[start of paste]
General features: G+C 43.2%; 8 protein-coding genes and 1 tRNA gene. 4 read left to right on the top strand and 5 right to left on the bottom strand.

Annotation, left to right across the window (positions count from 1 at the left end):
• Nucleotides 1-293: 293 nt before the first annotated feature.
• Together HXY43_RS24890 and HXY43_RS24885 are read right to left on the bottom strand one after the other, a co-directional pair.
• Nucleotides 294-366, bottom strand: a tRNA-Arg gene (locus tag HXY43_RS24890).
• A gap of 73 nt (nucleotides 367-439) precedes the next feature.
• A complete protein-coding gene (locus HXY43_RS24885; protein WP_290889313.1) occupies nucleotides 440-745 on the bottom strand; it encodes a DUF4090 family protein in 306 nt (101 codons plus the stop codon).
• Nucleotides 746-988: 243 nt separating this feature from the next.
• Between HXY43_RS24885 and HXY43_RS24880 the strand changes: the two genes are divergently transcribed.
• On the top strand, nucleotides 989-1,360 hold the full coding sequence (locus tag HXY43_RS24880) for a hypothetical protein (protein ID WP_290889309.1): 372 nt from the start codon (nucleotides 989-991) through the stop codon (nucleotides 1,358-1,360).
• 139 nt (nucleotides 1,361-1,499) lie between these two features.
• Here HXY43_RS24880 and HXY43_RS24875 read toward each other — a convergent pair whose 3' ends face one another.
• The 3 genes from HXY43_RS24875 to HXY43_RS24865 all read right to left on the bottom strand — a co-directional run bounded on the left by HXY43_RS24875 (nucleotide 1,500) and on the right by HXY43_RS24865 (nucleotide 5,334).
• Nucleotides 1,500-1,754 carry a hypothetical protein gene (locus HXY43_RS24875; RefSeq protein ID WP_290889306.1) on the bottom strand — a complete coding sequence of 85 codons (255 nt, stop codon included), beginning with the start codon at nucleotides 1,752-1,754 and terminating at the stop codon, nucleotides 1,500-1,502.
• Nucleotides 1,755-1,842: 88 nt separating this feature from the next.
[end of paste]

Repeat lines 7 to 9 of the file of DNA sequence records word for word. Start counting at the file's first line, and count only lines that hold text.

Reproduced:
• A complete protein-coding gene (locus HXY43_RS24885; protein WP_290889313.1) occupies nucleotides 440-745 on the bottom strand; it encodes a DUF4090 family protein in 306 nt (101 codons plus the stop codon).
• Nucleotides 746-988: 243 nt separating this feature from the next.
• Between HXY43_RS24885 and HXY43_RS24880 the strand changes: the two genes are divergently transcribed.